[Mike Miller] Well, once the outbreak began, were the pigs at the fair tested for any flu strains?
[Karen Wong] None of the pigs at this fair were tested for flu, but in other fairs with H3N2 variant outbreaks among attendees, there have been swine that tested positive for flu. At some of these, we know that the same H3N2 virus was infecting both pigs and humans.
[Mike Miller] Were there any cases of person-to-person spread, as opposed to pig-to-human?
[Karen Wong] We looked really hard for any person-to-person spread, because that could mean the virus might be contagious enough to cause an epidemic or even a pandemic. So, for every sick person we found, we investigated whether any of their contacts could have passed the virus to them or if they could have passed it on to anyone else, and we found no definite proof of person-to-person spread. We also looked at flu tests sent from clinics and hospitals in the area to see if the virus was spreading in the community, and we found no proof of person-to-person spread. So, while we can’t be 100 percent sure that a pig infected a person in every single case, we know that this virus wasn’t able to spread easily between people. After this outbreak, we didn’t see a single variant flu case in Pennsylvania until the following year’s fair season.
However, while it’s far more common to see pig-to-person spread with this virus, other investigations of this virus have found rare instances of limited person-to-person spread.
[Mike Miller] Can this virus be transmitted back from human to pig?
[Karen Wong] Well, we know flu viruses in general can spread from pigs to humans and from humans to pigs. That’s why it’s important for people who have flu symptoms to stay away from their pigs; they want to avoid infecting them.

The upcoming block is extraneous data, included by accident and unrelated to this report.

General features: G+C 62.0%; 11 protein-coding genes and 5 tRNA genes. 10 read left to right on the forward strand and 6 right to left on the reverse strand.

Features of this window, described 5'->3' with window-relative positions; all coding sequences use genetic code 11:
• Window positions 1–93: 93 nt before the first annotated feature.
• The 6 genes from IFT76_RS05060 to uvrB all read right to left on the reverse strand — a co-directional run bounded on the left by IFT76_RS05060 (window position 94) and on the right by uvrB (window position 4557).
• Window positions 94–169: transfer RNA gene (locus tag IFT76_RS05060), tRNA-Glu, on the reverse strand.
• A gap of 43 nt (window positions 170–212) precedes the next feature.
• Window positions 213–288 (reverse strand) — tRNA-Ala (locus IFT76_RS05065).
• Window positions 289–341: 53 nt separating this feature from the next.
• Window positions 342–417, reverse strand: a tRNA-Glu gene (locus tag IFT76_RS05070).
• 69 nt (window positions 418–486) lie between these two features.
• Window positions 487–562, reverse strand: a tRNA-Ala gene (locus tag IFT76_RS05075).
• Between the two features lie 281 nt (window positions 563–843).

[Mike Miller] Are there any recommendations that will help reduce the risk of this virus spreading?
[Karen Wong] Certainly, there are several steps people can take. People should not bring pigs to an exhibition that have signs of respiratory illness or who are “off their feed.” Once at the fair, exhibitors should watch their animals closely for any signs of illness, and if they think their pig is sick, it’s very important that they speak with a veterinarian or an animal health official quickly. Removing sick pigs from the exhibit immediately can reduce the chances of it spreading illness to other pigs or to people at the fair. People should stay away from sick pigs, and, for those who must have contact with a sick pig, they should take protective measures, like wearing protective clothing, gloves, and masks.
[Mike Miller] Well, this seems to be a new way for people to catch the flu. What can people do to keep themselves safe?
[Karen Wong] People can reduce their risk by minimizing contact with pigs at fairs, especially sick pigs. This is really key for people at higher risk for serious flu complications, such as young children, seniors, pregnant women, and those with chronic medical conditions. In fact, during the most recent fair season, we recommended that people in those high-risk groups avoid swine and swine barns at fairs altogether.
There are also some everyday preventive actions people can take at fairs, like not eating, drinking, or putting anything in their mouth while in swine areas, and washing hands before and after touching pigs. People should avoid taking things like pacifiers, strollers, and wheelchairs into the pig areas.
Finally, if someone gets flu symptoms after attending a fair, antiviral drugs can be used to treat variant influenza, so it would be important to contact your doctor right away to see if this is a good option for you.
On our website, www.cdc.gov/flu, we have a lot of information about variant influenza, as well as tips for staying safe around fairs and pigs, so listeners can check that out if they’d like to learn more.
[Mike Miller] Well, thank you, Dr. Wong. I’ve been talking with Dr. Karen Wong about her study, Outbreak of Influenza A (H3N2) Variant Virus Infection among Attendees of an Agricultural fair, Pennsylvania, USA, 2011, which appears in the December 2012 issue of the CDC’s journal, Emerging Infectious Diseases. The article is available at www.cdc.gov/eid.
If you’d like to comment on this podcast, send an email to firstname.lastname@example.org. I’m Dr. Mike Miller, for Emerging Infectious Diseases.
[Announcer] For the most accurate health information, visit www.cdc.gov or call 1-800-CDC-INFO.